Cleveland Nursing Home Fall Lawyer – Holding Care Facilities Accountable

Many families make the difficult decision to place a loved one in a nursing home or assisted living facility because of safety concerns due to a recent fall. We all expect that loved ones will be safe from slip and fall accidents in the nursing home. After all, they’re experts in caring for the elderly.

Yet the fact is that falls are the fifth leading cause of death in senior citizens.1 Falls can cause broken arms, legs, and hips. In fact, 90 percent of fractured hips are caused by falls.2 Other injuries from falls include cuts or lacerations, sprains, and even subdural hematomas (brain bleeds). Research has shown that 50 to 75 percent of nursing home residents slip and fall each year. That’s double the rate of falls in the general community.3

So shouldn’t your mom or dad be safe from most falls in the nursing home? That depends on the actions of the facility and its staff.

Slip and Fall Risk Factors

Prevention of falls begins with a proper assessment of the resident to identify specific risk factors that increase the likelihood of a dangerous slip and fall. There are many medical and situational risk factors for falls:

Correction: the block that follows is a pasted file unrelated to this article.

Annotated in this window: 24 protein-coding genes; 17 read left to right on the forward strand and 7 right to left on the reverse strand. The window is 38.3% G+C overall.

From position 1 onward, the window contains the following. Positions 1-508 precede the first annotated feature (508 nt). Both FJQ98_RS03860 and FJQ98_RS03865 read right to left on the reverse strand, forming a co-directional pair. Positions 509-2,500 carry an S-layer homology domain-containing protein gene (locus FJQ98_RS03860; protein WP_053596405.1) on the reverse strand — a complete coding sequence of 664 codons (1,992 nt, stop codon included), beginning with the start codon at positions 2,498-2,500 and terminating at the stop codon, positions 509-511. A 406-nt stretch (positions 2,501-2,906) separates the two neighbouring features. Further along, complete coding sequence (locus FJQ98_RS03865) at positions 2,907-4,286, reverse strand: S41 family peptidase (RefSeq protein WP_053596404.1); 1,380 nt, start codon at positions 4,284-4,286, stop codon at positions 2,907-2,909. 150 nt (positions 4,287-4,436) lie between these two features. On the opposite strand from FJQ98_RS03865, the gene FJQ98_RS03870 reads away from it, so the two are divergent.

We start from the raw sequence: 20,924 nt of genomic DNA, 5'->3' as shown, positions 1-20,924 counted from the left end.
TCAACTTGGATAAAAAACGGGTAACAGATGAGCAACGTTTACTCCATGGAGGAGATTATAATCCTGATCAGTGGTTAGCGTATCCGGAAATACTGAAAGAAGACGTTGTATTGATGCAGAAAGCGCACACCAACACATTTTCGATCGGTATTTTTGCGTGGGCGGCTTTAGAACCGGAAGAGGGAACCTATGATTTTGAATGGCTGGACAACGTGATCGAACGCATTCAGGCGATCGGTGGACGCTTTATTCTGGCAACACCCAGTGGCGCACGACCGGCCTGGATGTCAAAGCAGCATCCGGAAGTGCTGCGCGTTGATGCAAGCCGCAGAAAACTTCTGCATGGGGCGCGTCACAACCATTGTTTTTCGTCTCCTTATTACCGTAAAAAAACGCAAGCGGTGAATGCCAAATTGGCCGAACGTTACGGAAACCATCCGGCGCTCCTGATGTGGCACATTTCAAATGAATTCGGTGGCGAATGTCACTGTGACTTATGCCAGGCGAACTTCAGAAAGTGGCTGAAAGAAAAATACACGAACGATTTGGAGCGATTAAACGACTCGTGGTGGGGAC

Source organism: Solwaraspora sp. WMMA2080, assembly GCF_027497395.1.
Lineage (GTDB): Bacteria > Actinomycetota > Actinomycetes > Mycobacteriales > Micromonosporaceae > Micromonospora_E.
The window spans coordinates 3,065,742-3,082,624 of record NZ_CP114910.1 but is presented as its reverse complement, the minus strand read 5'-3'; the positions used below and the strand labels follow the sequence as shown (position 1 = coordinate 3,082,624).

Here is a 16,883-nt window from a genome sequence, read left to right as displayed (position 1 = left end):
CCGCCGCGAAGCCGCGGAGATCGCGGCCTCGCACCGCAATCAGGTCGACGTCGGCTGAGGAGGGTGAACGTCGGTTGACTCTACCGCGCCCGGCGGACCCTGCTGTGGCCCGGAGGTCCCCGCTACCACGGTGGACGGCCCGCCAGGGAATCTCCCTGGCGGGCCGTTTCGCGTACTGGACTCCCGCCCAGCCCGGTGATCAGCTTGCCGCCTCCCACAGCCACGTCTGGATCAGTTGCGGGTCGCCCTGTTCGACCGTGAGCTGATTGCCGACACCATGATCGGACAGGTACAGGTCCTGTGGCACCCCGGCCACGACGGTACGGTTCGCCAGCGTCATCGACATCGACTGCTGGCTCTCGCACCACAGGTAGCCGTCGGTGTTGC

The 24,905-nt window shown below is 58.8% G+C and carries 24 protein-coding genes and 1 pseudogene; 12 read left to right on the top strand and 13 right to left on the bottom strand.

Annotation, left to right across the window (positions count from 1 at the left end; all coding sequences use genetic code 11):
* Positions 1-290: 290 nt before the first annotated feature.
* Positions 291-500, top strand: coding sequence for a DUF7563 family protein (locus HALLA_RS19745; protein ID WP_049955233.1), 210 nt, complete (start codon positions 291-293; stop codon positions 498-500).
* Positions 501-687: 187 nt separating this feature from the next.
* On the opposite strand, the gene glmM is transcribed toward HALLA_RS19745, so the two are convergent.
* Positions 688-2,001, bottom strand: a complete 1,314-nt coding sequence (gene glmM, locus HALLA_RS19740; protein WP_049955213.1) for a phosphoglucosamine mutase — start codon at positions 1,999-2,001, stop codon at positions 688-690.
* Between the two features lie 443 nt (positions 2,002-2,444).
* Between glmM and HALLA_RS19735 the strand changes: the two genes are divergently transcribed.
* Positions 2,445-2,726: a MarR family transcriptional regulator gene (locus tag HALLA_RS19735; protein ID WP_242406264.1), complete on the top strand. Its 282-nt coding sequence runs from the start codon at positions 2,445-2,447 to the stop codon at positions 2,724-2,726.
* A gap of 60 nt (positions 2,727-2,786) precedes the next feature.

• New surroundings due to recent admission to nursing home
  • Recent transfer from hospital room or different room at facility
  • Moving from bed to chair
  • Previous falls
  • Urgency to get to bathroom to use toilet
  • Physical weakness, unsteady gait
  • Certain medications or multiple medications (poly pharmacy)
  • Diagnosis of dementia
  • Environmental hazards—poor lighting, wet or slippery floors, incorrect bed height, wheelchair obstacles
  • Underlying problems with health, memory, or cognition

Of these risk factors, the most common causes of falls are muscle weakness, walking problems, and environmental hazards.3

Duty of Nursing Homes – Why Might They be Negligent?

Nursing homes should use a Fall Assessment Tool to routinely evaluate each resident for the risk factors above. A team approach to the evaluation should include at least a nurse, doctor, physical therapist, and occupational therapist. This multidisciplinary team should take care to address these factors to determine whether they create a danger of falls for the resident.

Once risk factors are identified, the team needs to design an individualized care plan to minimize these risks. Interventions to minimize falls include a regular toileting schedule, low-height bed, mat alarm, chair alarm, and a review of medications. If a resident falls despite these precautions, the team must review the entire care plan, analyze each intervention in light of the circumstances of the fall, and formulate a new care plan.

While some falls in nursing homes result from conditions such as slick floors, the vast majority result from residents who should not be allowed to walk unattended, as well as falls from beds or chairs.